Tuesday 23 September 2014

The Wolf From the Door – Royal Court

[seen 23/09/14]

[picture when Google Image Search stops fucking about]

Rory Mullarky’s new play is undoubtedly the most original thing in the Theatre Upstairs for quite some time. Indeed, it’s pretty radically unlike most plays. It’s possible to plot an impressionistic route through it saying, well, this bit is a bit like this, and that bit is a bit like that (try: Mr Sloane meets P.G. Wodehouse at a train station, made up by N.F. Simpson. They then embark on a Godard road movie with additional scenes and dramaturgy by Caryl Churchill. One is reminded of the freewheeling dramaturgical freedom in the plays of Ali McDowell). But that’s a stupid thing to do.

Perhaps a better route in is attempting to describe the sense of delight. Wolf From the Door is a pretty delightful play. Calvin Demba and Anna Chancellor are both completely charming. Sophie Russell and Pearce Quigley in particular border on genius as All The Other Characters. The dialogue is spare, crisp, and frequently very funny. But it’s not delightful in a relaxing way: it’s quite a frowny play. Frown-causing. Perhaps this is more A Thing for the critic, but I suspect not. Frowny, because you spend quite a bit of energy wondering what sort of a play it is. And you wonder what it’s driving at. And you wonder how much the larkiness adds to or detracts from The Seriousness. For, yes, there is also The Seriousness.

The plot (a plot! Imagine!) is a kind of English revolutionary romp set in the very near future. Lady Catherine Dean (Chancellor) is a leading light in an impossibly vast network of revolutionary cells. When she meets Leo (Demba) they set in train the series of events necessary for the complete overthrow of The British Establishment and capitalism in Britain. Which, I have to say, if nothing else, is bloody satisfying to watch.

James Macdonald’s production is interesting. It’s played on a simple, square, end-on platform, with four green plastic chairs and two plasticky trestle tables. This is bordered on each side by miniature, sarcastic versions of village fête marquees in which the actors get changed. There’s a slightly unnerving deadpan wit to both the staging and the delivery. This is Macdonald in the same playful mode as his production of Mike Bartlett’s Cock, things happen in the stage directions and – when unstageable – they are represented by a quick lighting change, a projected still photograph, and a noise: for instance, the decapitation of Tesco assistant manager, Derek. Unlike Cock, though, we do get props, actual eating (Demba’s Leo *says* he never eats/doesn’t need to eat. Demba is forced to wolf down a mackerel, an Eccles cake, several scampi, a Little Chef haddock portion, and suck on a peppermint teabag), and real nudity (just Demba again. Fans of the unclad male form should probably note that he has a particularly buoyant bottom).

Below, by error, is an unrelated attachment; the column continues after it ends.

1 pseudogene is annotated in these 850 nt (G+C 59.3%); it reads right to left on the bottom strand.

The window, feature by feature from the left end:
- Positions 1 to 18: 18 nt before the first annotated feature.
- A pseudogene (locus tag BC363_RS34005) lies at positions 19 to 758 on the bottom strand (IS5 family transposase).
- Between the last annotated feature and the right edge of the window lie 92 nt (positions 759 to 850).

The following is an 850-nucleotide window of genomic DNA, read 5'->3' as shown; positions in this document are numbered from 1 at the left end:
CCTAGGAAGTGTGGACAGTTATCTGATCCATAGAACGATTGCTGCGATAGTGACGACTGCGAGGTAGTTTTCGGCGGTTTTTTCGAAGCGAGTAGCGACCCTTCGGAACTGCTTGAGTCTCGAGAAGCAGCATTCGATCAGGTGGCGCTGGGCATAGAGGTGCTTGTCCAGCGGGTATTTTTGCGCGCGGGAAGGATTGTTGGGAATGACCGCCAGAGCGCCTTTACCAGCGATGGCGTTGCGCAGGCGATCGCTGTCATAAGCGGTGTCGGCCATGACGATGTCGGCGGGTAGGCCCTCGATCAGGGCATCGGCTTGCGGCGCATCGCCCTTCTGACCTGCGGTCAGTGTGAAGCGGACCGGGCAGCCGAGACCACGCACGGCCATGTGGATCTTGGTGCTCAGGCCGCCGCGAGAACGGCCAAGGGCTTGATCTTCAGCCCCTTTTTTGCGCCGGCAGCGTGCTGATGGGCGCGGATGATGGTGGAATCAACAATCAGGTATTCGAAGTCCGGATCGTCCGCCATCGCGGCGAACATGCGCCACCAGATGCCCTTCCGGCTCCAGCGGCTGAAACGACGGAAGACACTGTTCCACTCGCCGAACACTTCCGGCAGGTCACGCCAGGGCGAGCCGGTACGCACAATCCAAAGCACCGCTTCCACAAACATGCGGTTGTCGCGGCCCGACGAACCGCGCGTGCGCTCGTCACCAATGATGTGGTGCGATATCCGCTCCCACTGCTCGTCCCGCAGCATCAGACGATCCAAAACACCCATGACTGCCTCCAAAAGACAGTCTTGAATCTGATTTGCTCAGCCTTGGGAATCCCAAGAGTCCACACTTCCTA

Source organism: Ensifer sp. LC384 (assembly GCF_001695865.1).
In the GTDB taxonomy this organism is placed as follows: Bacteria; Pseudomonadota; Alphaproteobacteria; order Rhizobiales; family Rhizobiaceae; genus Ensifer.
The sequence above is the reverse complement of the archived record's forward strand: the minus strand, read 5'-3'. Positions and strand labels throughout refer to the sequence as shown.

There’s also the constant moving of the six pieces of stage furniture into new configurations between scenes to represent the seats on a railway station, train, bus, village hall, Tesco check-out and so on. So the thing that’s most noticeably, viscerally missing from the staging is any blood. Or even attempt at blood. Perhaps this is written in, I haven’t checked the script-programme. But whether the impulse comes from writer or director, it has an enormous effect. And that effect is to retain the effect that this is all jolly and fun. It’s very interesting, given that a photo-realist version of the story would be sickening to watch, whereas this production is about as hard to watch as Tom and Jerry. It’s an interesting tension, because it does make us think about the violence – at one point Lady Catherine stabs a wet blanket revolutionary colleague with a pair of scissors through the cheek. What would we make of that if we had to watch it? Chancellor’s character would suddenly look frighteningly unbalanced. Instead, thanks to the lack of gore, she manages to pull off this mutilation as a charming eccentricity. But we still think about it.